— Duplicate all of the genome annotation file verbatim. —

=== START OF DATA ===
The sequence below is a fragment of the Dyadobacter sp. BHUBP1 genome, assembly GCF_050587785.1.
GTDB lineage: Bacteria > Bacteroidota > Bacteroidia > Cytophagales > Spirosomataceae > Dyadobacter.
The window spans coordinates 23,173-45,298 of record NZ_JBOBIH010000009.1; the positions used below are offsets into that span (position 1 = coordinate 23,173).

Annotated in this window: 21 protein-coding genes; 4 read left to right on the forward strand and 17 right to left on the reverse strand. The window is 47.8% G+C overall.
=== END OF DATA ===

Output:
The sequence below is a fragment of the Dyadobacter sp. BHUBP1 genome, assembly GCF_050587785.1.
GTDB lineage: Bacteria > Bacteroidota > Bacteroidia > Cytophagales > Spirosomataceae > Dyadobacter.
The window spans coordinates 23,173-45,298 of record NZ_JBOBIH010000009.1; the positions used below are offsets into that span (position 1 = coordinate 23,173).

Annotated in this window: 21 protein-coding genes; 4 read left to right on the forward strand and 17 right to left on the reverse strand. The window is 47.8% G+C overall.